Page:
June sentence set for Ghislaine Maxwell in sex traffic case
FILE - Ghislaine Maxwell, daughter of late British publisher Robert Maxwell, reads a statement expressing her family's gratitude to Spanish authorities after recovery of his body, in Nov. 7, 1991, in Tenerife, Spain. A late-June sentencing date was set Friday, Jan 14, 2022, for Maxwell following her conviction last month on charges including sex trafficking and conspiracy relating to the recruitment of teenage girls for financier Jeffrey Epstein to sexually abuse. (AP Photo/Dominique Mollard, File)
Larry Neumeister, The Associated Press
Published Friday, January 14, 2022 10:12PM EST
NEW YORK (AP) - A late-June sentencing date was set Friday for British socialite Ghislaine Maxwell after her conviction last month on charges including sex trafficking and conspiracy relating to the recruitment of teenage girls for financier Jeffrey Epstein to sexually abuse.
U.S. District Judge Alison J. Nathan announced the June 28 date even as she waits to resolve defense claims that a new trial should be ordered after a juror's public admissions after the verdict about his childhood sexual abuse.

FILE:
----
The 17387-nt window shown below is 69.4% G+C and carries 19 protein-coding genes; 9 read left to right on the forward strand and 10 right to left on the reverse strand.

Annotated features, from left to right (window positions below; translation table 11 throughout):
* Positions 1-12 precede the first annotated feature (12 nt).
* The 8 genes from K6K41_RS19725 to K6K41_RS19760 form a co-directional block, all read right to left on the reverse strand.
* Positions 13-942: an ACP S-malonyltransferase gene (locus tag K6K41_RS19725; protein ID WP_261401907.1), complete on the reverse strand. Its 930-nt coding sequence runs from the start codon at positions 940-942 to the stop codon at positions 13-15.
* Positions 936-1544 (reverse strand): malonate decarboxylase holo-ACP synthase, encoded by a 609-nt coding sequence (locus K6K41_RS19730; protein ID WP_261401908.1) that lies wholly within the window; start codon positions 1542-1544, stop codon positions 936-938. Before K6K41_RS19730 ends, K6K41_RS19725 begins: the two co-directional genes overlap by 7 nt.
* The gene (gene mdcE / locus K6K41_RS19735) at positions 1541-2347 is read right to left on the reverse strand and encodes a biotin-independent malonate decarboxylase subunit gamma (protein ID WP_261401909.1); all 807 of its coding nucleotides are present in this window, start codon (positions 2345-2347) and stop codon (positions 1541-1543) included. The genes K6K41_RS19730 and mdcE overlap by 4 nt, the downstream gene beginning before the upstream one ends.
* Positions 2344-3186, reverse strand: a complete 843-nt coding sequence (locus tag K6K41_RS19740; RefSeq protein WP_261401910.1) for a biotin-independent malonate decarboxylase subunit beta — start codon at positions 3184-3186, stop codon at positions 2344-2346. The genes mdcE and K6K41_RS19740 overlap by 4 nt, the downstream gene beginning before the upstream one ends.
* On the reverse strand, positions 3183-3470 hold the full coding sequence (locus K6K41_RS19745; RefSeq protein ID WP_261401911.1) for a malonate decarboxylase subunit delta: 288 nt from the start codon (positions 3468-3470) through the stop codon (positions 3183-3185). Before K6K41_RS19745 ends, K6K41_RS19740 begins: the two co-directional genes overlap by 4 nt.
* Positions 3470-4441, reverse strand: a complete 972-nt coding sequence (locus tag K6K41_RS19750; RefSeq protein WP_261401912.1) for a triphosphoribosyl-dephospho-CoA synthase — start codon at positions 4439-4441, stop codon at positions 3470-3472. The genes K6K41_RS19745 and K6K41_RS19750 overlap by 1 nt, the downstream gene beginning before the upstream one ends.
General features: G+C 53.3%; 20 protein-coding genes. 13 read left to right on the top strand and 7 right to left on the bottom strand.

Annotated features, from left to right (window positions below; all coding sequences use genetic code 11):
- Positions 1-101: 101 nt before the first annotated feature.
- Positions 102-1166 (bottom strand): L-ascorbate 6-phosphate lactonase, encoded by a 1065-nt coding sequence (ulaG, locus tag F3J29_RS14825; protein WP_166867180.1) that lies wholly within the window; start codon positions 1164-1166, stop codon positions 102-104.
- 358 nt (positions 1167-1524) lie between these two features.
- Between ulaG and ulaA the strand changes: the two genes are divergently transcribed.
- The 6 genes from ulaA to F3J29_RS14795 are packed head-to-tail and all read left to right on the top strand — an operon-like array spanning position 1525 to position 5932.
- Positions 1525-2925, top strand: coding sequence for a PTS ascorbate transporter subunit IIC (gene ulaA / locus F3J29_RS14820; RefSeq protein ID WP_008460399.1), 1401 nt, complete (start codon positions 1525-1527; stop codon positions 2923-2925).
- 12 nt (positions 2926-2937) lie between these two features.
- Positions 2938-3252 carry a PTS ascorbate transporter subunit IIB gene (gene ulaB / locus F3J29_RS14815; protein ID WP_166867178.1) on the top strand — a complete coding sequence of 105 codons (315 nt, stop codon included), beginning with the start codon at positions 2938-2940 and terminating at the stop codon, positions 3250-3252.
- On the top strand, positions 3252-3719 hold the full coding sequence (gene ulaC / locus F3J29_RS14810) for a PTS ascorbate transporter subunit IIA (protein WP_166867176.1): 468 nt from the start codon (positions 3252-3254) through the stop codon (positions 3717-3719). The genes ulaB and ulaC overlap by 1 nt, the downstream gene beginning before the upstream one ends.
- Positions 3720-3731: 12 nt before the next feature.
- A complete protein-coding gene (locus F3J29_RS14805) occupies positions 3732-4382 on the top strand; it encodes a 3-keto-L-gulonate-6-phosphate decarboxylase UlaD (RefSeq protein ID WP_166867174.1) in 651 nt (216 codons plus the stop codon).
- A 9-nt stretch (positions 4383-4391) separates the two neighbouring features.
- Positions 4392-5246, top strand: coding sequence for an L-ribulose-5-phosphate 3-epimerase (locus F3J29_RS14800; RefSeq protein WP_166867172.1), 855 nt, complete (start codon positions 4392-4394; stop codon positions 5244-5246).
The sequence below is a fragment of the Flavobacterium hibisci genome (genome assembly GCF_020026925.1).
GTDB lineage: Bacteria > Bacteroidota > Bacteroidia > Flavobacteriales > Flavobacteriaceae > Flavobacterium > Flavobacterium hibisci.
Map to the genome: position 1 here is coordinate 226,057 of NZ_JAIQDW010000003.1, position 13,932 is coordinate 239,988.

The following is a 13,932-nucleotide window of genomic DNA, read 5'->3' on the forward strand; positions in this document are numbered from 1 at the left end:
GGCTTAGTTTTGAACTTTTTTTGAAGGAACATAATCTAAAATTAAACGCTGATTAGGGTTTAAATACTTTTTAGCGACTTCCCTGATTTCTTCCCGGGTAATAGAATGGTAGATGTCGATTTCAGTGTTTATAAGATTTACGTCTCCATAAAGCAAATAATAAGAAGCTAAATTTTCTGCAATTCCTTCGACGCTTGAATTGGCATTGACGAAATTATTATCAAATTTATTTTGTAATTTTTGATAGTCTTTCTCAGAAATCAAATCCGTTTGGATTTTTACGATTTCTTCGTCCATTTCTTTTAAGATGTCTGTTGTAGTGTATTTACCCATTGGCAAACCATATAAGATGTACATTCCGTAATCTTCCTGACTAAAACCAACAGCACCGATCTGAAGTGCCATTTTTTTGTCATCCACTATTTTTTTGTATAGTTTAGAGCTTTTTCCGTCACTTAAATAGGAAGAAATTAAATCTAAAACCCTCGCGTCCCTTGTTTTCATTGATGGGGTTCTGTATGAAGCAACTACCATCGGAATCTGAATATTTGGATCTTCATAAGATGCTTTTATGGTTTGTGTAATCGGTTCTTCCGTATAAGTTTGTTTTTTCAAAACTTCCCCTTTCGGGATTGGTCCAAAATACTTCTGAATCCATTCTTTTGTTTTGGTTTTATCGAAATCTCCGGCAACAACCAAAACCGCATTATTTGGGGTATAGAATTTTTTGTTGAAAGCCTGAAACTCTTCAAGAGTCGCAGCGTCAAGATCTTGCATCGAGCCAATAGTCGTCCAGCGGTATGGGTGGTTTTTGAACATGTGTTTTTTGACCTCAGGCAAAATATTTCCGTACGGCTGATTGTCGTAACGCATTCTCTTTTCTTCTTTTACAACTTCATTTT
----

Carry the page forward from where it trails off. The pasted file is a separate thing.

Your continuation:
The juror, who has never been fully publicly identified, told media outlets last week that he told other jurors during a week of deliberations that he was sexually abused as a child and used what he learned about the subject to persuade others to convict Maxwell.
Defense lawyers say the revelations warrant a new trial. The juror has retained a lawyer. And Nathan said she'll rule at a future date what will happen as a result of the revelations.
Maxwell, 60, was convicted after a month-long trial in which prosecutors maintained that she recruited and groomed teenage girls for Epstein to sexually abuse from 1994 to 2004. Maxwell once had a romantic relationship with Epstein, but later became his employee at his five residences, including a Manhattan mansion and a large estate in Palm Beach, Florida.
Epstein, 66, took his own life at a Manhattan federal jail in August 2019 as he awaited a trial on sex trafficking charges.
Maxwell's lawyers argued at trial that she was made into a scapegoat by federal prosecutors after his death.
Prosecutors say that they'll drop perjury charges against Maxwell if she is sentenced on schedule.